“This time, the speed is much faster than the last time,” said Dr. Vinod K. Paul, the head of India’s Covid response task force. “The next four weeks are very, very crucial for us.”

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Hong Kong’s Virus Rules Keep Cases Low but Stoke Complaints

HONG KONG — A pandemic illness had struck Hong Kong, and the Worley family had gamely followed the rules. They wore masks. They socially distanced. They skipped traveling overseas with their newborn baby to visit his grandparents.

Then the coronavirus came to the playgroup of their 15-month-old son. Now the three of them are stuck in a spartan government quarantine center for 10 days.

“We’ve done everything that was asked of us,” said Kylie Davies-Worley, the mother, who is Australian. “We’ve complied with every regulation, we’ve stayed home when we needed to, yet we feel like we’ve been treated like second-class citizens. It’s not humane.”

Hong Kong’s targeted approach to fighting the virus entails temporarily restricting the freedoms of a few for the benefit of the many. The Chinese territory has avoided full lockdown largely by moving aggressively to stamp out the virus wherever it may appear, whether among taxi drivers and restaurant workers, in densely crowded, low-income neighborhoods, or at dance halls popular with older women.

told CNN.

a separate statement the same day, the government specified the amenities available to children in quarantine centers and said that “each and every decision has been made in the interests of the children and their families.”

Quarantine is nothing new in Hong Kong, which has one of the strictest policies in the world. People who test positive for the virus are isolated in hospitals for monitoring and treatment, regardless of whether they have symptoms, while their close contacts are quarantined for up to 14 days, even if they test negative. More than 42,000 people have passed through government quarantine facilities during the pandemic.

a New York Times database.

“One of the lessons from SARS is that targeted approaches like contact tracing and quarantine are a useful way to limit transmission of an infection, and that has been applied with great success with the Covid pandemic in Hong Kong,” said Ben Cowling, an epidemiologist and biostatistician at the University of Hong Kong School of Public Health, referring to the 2003 epidemic that killed 299 people in the Chinese territory. (Hong Kong has recorded 203 deaths from Covid-19.)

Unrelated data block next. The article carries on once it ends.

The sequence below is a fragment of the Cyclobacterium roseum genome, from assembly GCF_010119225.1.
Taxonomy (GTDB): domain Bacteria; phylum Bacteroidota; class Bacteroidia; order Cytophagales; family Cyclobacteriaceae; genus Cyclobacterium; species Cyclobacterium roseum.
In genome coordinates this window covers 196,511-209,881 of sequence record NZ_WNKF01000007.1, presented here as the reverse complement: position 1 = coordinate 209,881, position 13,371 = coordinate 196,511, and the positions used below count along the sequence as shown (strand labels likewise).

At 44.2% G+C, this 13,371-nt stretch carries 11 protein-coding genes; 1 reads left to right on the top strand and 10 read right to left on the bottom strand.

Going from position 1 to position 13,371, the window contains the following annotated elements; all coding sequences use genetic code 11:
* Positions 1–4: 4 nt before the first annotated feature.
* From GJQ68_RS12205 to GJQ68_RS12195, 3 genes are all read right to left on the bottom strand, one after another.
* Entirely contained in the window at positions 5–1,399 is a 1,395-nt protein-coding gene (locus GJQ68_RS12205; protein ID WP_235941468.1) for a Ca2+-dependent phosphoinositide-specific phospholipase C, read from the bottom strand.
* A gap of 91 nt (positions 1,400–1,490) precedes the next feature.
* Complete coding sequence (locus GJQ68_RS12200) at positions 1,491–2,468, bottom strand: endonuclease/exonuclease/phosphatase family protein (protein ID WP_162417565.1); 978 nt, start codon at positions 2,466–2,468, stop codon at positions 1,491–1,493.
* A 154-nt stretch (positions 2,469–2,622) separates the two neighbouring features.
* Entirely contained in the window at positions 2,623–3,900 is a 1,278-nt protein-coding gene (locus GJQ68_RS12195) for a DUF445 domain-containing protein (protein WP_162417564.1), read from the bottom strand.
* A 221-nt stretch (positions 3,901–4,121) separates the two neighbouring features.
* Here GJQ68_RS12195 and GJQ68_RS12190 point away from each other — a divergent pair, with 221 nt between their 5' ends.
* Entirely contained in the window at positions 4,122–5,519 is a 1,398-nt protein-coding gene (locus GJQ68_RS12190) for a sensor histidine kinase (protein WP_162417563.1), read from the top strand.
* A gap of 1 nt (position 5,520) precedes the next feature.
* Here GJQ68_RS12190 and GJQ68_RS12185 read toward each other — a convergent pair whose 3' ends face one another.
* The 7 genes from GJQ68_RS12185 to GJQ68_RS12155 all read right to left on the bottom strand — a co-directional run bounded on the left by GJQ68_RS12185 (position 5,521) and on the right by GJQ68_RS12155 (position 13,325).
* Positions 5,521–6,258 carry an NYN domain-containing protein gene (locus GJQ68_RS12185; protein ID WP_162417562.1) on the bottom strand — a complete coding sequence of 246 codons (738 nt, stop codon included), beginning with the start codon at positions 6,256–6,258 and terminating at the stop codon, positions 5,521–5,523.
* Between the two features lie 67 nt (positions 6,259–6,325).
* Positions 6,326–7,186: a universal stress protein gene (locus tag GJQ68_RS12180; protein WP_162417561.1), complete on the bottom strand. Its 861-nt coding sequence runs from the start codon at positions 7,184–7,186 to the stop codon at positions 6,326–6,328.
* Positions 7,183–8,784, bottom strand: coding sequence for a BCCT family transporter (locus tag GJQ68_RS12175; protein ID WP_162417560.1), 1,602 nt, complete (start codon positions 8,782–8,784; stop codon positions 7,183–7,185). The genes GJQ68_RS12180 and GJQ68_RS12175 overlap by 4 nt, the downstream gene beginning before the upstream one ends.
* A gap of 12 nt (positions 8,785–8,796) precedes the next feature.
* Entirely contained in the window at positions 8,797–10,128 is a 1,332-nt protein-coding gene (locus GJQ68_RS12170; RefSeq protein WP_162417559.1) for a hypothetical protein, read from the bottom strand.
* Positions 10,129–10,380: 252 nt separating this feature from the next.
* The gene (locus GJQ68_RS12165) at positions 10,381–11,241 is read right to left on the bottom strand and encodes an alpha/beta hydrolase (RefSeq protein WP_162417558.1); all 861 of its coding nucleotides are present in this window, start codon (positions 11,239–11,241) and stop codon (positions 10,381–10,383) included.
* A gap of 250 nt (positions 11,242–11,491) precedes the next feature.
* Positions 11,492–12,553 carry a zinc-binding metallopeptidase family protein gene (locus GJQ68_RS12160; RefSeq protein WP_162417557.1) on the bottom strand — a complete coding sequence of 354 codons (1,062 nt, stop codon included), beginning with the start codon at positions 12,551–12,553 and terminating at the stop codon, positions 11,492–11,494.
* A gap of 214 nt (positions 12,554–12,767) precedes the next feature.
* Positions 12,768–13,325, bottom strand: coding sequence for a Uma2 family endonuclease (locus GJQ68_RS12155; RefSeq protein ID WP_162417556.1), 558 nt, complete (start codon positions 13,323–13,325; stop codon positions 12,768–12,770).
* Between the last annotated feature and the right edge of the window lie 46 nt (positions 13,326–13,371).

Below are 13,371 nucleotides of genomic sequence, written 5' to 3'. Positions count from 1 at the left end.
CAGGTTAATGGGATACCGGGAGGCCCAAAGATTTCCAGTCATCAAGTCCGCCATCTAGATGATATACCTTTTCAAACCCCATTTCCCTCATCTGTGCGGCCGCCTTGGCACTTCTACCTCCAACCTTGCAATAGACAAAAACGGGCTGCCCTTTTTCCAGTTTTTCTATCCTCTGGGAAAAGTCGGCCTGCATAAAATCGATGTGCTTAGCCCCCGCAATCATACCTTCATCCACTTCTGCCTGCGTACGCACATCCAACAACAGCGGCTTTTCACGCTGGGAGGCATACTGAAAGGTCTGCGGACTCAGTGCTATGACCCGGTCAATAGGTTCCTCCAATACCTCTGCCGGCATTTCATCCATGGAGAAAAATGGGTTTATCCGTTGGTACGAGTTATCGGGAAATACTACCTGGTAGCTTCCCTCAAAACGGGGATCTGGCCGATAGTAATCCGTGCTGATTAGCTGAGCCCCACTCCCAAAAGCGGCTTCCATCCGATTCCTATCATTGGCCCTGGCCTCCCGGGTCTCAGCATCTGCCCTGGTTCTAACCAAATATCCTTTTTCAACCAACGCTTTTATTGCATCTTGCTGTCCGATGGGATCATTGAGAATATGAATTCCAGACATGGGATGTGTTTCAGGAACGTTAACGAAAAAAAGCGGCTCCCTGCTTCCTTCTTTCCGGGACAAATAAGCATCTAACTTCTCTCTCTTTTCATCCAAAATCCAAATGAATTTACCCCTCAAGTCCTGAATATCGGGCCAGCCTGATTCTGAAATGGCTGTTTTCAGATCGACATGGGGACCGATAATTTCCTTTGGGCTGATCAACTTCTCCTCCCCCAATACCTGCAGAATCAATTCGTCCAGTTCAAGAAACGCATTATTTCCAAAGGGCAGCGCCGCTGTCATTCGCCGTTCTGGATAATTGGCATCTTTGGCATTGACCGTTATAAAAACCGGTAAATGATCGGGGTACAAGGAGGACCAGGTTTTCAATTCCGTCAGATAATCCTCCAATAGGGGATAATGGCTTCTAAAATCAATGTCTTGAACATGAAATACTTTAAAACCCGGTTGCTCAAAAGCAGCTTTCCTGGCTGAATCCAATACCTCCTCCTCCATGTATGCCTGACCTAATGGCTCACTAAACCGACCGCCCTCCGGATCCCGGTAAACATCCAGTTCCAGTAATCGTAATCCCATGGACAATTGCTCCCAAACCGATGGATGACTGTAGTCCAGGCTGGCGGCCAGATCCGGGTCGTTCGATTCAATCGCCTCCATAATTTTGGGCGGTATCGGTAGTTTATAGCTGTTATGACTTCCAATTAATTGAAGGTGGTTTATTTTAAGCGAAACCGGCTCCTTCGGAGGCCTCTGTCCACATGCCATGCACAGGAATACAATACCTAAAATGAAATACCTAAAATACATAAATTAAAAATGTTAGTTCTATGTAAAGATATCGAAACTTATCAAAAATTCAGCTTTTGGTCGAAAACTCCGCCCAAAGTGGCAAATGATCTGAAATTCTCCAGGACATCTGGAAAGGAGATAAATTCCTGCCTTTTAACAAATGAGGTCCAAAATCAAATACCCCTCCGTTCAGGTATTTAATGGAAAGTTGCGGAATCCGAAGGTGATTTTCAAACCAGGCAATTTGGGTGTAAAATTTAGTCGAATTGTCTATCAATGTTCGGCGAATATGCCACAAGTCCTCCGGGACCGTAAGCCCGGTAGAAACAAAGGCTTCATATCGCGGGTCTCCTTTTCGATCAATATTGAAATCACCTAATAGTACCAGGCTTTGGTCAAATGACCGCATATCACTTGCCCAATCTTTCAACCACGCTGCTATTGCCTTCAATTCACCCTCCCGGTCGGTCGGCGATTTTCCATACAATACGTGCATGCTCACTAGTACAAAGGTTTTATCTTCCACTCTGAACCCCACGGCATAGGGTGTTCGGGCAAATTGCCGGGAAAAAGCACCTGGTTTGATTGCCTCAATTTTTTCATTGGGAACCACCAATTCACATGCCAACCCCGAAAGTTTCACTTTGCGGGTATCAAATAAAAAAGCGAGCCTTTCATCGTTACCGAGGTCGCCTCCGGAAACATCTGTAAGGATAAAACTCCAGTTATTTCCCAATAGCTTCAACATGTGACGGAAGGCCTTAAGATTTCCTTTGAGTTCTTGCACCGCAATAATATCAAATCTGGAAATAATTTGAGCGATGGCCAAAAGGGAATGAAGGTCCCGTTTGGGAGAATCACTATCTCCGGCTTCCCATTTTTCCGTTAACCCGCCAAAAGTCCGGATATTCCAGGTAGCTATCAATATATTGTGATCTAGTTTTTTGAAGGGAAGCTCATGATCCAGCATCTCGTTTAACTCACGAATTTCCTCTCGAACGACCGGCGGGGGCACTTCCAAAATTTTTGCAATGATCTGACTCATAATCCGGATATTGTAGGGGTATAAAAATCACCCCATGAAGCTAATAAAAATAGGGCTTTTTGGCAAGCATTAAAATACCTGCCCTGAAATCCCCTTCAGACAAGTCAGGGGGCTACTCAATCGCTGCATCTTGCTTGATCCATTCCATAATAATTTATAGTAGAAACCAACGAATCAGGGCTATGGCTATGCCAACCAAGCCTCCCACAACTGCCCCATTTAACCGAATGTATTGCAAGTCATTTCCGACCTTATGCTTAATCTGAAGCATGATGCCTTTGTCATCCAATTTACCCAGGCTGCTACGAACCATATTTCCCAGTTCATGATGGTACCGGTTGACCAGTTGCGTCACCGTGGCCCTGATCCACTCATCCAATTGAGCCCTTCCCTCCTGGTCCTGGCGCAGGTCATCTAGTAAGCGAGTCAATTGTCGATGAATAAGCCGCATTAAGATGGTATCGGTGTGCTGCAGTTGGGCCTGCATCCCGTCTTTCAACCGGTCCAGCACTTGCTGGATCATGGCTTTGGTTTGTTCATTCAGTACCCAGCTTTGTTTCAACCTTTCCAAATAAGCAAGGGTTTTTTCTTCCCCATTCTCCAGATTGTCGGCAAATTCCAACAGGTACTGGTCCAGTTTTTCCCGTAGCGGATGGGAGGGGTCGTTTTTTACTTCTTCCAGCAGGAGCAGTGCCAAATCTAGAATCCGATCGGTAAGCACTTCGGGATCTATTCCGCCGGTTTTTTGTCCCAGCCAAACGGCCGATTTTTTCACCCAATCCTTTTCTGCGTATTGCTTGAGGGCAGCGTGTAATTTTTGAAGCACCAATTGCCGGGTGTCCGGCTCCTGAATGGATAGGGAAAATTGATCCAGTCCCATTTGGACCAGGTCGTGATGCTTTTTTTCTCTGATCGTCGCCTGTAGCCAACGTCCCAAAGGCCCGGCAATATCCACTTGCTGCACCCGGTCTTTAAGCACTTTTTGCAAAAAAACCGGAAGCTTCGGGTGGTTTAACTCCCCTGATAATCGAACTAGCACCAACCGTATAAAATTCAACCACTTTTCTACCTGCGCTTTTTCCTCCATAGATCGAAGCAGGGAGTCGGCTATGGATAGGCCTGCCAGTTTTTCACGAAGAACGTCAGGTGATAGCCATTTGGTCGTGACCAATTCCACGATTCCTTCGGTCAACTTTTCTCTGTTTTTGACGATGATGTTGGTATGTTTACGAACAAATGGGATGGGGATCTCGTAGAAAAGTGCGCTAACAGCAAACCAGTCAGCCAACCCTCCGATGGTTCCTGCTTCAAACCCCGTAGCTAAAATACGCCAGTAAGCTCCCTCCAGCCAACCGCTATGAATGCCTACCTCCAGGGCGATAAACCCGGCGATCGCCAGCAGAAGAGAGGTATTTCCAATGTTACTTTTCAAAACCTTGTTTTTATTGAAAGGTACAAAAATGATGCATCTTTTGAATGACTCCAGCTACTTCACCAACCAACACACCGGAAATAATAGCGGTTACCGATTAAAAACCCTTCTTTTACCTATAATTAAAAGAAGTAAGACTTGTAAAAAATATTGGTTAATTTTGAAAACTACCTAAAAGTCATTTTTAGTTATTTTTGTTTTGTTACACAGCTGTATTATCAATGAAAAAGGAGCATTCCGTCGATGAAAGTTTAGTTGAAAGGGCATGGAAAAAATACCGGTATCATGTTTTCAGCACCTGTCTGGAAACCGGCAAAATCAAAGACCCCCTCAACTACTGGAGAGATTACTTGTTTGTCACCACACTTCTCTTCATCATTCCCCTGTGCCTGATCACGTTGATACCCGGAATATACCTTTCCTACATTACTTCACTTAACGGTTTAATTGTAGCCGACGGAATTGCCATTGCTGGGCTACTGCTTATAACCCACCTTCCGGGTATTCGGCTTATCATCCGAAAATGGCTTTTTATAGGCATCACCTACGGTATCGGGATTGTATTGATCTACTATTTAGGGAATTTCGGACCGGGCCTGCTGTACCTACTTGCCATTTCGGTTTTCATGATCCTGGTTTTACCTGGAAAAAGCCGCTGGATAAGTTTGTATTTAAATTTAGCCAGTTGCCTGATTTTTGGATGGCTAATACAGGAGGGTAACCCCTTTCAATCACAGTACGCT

stop the protests from resuming.

That distrust is reflected in lower-than-expected participation in a citywide vaccination campaign, with residents especially skeptical of the Chinese-made Sinovac vaccine. On Monday, the government said it was expanding eligibility to everyone 30 and older to accelerate vaccination efforts.

Confusion, distrust and misinformation on social media have contributed to accusations of unequal treatment in quarantine decisions. Parents asked why some children were allowed to quarantine at home or in hotels instead of in government facilities; health officials say it depends on their degree of exposure to the virus.

The case of a couple working at the U.S. Consulate who tested positive for the virus but were allowed to bring their two children with them to the hospital caused further consternation and complaints of exceptional treatment. Mrs. Lam said the decision had been made based on the couple’s family circumstances and not their status as consular employees.

“Everybody is treated equal before the law and in terms of our epidemic control measures, regardless of their race, their status, their identity, whether they are more resourceful or less resourceful,” she said on Tuesday. “This is a fundamental principle in Hong Kong and we will abide by that principle.”

Though officials did relent on quarantine for some children, no such reversal came for members of the playgroup used by the Worley family. One of them, Jennifer Choi, is spending seven nights in a government center with her 13-month-old daughter.

Like the Worleys, Ms. Choi, who is from South Korea, said she had been careful to follow social-distancing rules. Her daughter often wears a face shield even though Hong Kong does not require masks for children under the age of 2.

So it was frustrating for her and other parents when officials cited the presence of maskless babies in the group as one reason all eight of them and their caregivers were being sent to government quarantine.

“What kind of logic is that?” Ms. Choi said.

Tiffany May contributed reporting.